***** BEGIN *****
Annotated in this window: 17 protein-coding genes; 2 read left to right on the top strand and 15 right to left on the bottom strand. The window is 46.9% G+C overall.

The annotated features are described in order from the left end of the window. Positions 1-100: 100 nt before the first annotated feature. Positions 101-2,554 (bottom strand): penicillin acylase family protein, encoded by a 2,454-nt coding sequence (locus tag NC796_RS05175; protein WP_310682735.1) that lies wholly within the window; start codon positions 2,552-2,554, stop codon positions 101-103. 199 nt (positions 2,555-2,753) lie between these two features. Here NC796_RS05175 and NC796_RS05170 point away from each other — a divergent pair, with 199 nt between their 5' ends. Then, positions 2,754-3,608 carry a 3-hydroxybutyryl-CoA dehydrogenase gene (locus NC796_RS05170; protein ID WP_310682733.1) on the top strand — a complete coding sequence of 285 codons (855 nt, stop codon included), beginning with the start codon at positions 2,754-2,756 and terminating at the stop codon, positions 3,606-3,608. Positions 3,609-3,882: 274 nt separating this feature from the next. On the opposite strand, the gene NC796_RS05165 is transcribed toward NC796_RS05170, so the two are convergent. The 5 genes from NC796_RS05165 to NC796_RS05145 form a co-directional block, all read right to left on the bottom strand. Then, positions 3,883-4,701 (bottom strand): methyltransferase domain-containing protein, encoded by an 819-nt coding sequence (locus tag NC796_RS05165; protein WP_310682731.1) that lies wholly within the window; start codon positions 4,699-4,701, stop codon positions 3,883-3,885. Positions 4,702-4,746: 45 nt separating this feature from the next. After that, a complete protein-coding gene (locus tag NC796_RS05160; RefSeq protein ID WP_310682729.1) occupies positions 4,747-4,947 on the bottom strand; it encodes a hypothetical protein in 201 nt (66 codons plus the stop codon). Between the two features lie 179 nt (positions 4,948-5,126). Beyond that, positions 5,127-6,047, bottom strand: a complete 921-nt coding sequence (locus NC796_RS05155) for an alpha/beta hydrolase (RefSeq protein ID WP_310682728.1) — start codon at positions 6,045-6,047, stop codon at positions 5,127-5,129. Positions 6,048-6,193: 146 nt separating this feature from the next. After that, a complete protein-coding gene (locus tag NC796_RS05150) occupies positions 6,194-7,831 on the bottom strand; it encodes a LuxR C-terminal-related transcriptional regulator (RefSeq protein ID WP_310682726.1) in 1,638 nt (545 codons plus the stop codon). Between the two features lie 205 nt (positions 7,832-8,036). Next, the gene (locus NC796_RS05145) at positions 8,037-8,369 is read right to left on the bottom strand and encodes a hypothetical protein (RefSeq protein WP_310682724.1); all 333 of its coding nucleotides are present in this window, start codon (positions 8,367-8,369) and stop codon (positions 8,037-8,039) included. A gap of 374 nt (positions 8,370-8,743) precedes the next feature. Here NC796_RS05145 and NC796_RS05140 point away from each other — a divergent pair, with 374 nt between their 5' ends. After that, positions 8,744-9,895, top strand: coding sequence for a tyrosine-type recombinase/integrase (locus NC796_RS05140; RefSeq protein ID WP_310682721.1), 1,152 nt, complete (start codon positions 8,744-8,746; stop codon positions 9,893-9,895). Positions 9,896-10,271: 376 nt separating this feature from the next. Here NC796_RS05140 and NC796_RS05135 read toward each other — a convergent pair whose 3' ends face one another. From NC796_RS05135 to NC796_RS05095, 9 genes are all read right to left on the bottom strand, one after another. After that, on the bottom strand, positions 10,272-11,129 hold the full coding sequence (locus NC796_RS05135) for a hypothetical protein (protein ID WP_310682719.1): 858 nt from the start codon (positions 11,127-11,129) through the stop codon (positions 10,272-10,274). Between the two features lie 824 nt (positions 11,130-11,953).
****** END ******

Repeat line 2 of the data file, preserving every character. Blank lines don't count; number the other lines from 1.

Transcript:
The annotated features are described in order from the left end of the window. Positions 1-100: 100 nt before the first annotated feature. Positions 101-2,554 (bottom strand): penicillin acylase family protein, encoded by a 2,454-nt coding sequence (locus tag NC796_RS05175; protein WP_310682735.1) that lies wholly within the window; start codon positions 2,552-2,554, stop codon positions 101-103. 199 nt (positions 2,555-2,753) lie between these two features. Here NC796_RS05175 and NC796_RS05170 point away from each other — a divergent pair, with 199 nt between their 5' ends. Then, positions 2,754-3,608 carry a 3-hydroxybutyryl-CoA dehydrogenase gene (locus NC796_RS05170; protein ID WP_310682733.1) on the top strand — a complete coding sequence of 285 codons (855 nt, stop codon included), beginning with the start codon at positions 2,754-2,756 and terminating at the stop codon, positions 3,606-3,608. Positions 3,609-3,882: 274 nt separating this feature from the next. On the opposite strand, the gene NC796_RS05165 is transcribed toward NC796_RS05170, so the two are convergent. The 5 genes from NC796_RS05165 to NC796_RS05145 form a co-directional block, all read right to left on the bottom strand. Then, positions 3,883-4,701 (bottom strand): methyltransferase domain-containing protein, encoded by an 819-nt coding sequence (locus tag NC796_RS05165; protein WP_310682731.1) that lies wholly within the window; start codon positions 4,699-4,701, stop codon positions 3,883-3,885. Positions 4,702-4,746: 45 nt separating this feature from the next. After that, a complete protein-coding gene (locus tag NC796_RS05160; RefSeq protein ID WP_310682729.1) occupies positions 4,747-4,947 on the bottom strand; it encodes a hypothetical protein in 201 nt (66 codons plus the stop codon). Between the two features lie 179 nt (positions 4,948-5,126). Beyond that, positions 5,127-6,047, bottom strand: a complete 921-nt coding sequence (locus NC796_RS05155) for an alpha/beta hydrolase (RefSeq protein ID WP_310682728.1) — start codon at positions 6,045-6,047, stop codon at positions 5,127-5,129. Positions 6,048-6,193: 146 nt separating this feature from the next. After that, a complete protein-coding gene (locus tag NC796_RS05150) occupies positions 6,194-7,831 on the bottom strand; it encodes a LuxR C-terminal-related transcriptional regulator (RefSeq protein ID WP_310682726.1) in 1,638 nt (545 codons plus the stop codon). Between the two features lie 205 nt (positions 7,832-8,036). Next, the gene (locus NC796_RS05145) at positions 8,037-8,369 is read right to left on the bottom strand and encodes a hypothetical protein (RefSeq protein WP_310682724.1); all 333 of its coding nucleotides are present in this window, start codon (positions 8,367-8,369) and stop codon (positions 8,037-8,039) included. A gap of 374 nt (positions 8,370-8,743) precedes the next feature. Here NC796_RS05145 and NC796_RS05140 point away from each other — a divergent pair, with 374 nt between their 5' ends. After that, positions 8,744-9,895, top strand: coding sequence for a tyrosine-type recombinase/integrase (locus NC796_RS05140; RefSeq protein ID WP_310682721.1), 1,152 nt, complete (start codon positions 8,744-8,746; stop codon positions 9,893-9,895). Positions 9,896-10,271: 376 nt separating this feature from the next. Here NC796_RS05140 and NC796_RS05135 read toward each other — a convergent pair whose 3' ends face one another. From NC796_RS05135 to NC796_RS05095, 9 genes are all read right to left on the bottom strand, one after another. After that, on the bottom strand, positions 10,272-11,129 hold the full coding sequence (locus NC796_RS05135) for a hypothetical protein (protein ID WP_310682719.1): 858 nt from the start codon (positions 11,127-11,129) through the stop codon (positions 10,272-10,274). Between the two features lie 824 nt (positions 11,130-11,953).